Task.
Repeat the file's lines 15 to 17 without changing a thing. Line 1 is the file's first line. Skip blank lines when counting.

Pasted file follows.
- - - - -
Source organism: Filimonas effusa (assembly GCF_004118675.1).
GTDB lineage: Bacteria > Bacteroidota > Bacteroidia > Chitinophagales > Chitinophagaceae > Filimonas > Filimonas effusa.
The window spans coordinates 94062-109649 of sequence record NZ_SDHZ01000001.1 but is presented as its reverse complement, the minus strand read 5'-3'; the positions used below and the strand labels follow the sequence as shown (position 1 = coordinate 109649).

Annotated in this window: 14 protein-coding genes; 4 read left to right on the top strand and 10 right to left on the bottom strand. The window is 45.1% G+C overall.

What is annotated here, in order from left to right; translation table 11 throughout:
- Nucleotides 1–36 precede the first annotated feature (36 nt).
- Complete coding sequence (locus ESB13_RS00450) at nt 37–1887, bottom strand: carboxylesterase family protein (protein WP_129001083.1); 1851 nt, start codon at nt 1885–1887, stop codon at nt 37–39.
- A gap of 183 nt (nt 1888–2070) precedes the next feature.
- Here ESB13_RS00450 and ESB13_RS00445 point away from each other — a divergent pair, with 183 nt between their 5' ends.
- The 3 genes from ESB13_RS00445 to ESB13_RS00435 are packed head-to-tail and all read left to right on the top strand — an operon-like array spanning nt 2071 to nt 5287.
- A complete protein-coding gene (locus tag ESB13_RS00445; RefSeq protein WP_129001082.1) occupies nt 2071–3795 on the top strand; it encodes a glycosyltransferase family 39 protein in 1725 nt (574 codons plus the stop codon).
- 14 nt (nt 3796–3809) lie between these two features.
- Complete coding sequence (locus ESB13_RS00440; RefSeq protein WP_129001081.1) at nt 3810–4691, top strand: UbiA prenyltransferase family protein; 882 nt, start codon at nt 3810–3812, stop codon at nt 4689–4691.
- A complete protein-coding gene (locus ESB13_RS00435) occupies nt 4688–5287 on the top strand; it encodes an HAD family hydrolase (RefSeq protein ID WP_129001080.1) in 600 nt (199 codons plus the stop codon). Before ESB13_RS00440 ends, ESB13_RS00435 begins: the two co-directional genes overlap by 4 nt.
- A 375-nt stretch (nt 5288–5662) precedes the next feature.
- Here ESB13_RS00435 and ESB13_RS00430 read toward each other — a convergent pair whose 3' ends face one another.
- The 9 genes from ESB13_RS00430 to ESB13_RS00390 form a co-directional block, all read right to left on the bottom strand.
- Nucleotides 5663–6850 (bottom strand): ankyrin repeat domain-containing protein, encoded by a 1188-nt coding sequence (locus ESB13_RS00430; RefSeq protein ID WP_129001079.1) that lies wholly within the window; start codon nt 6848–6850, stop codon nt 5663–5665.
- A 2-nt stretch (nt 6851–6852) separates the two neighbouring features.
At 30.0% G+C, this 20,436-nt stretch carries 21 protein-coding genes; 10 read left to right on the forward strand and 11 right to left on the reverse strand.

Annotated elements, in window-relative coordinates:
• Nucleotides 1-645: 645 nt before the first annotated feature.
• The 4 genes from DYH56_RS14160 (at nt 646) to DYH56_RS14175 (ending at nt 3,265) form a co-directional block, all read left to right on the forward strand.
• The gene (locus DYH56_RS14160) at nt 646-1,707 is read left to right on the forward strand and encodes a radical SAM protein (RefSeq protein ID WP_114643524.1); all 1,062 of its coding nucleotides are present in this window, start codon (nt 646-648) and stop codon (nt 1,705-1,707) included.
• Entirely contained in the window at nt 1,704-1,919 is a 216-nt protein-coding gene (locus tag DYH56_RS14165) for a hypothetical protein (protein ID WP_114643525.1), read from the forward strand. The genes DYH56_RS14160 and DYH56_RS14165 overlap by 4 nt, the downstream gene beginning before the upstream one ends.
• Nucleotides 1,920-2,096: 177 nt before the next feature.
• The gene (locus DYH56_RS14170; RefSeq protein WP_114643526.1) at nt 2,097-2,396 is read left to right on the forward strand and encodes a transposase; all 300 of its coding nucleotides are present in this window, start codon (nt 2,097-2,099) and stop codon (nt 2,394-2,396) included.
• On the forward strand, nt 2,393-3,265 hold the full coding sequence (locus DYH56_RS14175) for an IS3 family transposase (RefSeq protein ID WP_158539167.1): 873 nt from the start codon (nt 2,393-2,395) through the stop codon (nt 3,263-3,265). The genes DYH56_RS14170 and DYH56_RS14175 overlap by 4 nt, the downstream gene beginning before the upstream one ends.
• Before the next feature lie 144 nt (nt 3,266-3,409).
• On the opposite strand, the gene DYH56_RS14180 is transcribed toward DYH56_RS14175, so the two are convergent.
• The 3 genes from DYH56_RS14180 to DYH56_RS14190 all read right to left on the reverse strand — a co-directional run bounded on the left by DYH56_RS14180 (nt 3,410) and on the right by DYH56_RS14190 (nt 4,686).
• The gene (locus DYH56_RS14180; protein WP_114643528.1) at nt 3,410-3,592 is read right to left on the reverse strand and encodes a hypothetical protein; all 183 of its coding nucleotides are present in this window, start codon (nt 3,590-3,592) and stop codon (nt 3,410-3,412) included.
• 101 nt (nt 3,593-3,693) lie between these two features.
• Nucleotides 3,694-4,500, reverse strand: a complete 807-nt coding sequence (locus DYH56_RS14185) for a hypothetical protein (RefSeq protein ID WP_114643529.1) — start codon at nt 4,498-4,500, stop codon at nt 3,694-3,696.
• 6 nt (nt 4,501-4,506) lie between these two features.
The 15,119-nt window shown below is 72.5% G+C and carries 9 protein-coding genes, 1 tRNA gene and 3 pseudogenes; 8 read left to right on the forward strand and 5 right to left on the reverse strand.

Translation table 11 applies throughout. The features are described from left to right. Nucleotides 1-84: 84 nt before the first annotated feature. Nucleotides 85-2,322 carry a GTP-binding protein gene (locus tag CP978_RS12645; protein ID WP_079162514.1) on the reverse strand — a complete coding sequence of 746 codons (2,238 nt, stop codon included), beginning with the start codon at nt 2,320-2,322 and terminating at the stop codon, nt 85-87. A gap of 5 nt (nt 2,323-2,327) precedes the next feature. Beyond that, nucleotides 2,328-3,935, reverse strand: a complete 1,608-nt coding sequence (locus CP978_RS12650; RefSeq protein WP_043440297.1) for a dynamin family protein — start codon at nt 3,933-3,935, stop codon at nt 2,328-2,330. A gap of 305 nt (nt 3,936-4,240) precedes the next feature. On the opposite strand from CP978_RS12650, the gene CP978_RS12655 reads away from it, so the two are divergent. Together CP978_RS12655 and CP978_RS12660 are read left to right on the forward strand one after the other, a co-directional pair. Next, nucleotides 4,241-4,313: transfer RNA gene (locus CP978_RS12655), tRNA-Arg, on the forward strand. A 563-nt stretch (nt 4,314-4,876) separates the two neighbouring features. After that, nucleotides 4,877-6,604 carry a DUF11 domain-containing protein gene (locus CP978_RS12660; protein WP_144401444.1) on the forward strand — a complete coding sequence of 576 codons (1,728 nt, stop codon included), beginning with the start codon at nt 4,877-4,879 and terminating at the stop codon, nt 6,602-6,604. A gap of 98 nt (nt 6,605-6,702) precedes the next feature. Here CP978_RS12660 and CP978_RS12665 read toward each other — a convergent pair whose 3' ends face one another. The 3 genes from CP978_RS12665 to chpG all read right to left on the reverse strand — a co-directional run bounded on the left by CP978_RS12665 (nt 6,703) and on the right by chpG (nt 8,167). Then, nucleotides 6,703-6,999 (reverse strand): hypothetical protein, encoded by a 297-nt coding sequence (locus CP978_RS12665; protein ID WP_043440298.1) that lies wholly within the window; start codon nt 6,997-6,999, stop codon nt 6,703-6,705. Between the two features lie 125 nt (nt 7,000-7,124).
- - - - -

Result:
- A 375-nt stretch (nt 5288–5662) precedes the next feature.
- Here ESB13_RS00435 and ESB13_RS00430 read toward each other — a convergent pair whose 3' ends face one another.
- The 9 genes from ESB13_RS00430 to ESB13_RS00390 form a co-directional block, all read right to left on the bottom strand.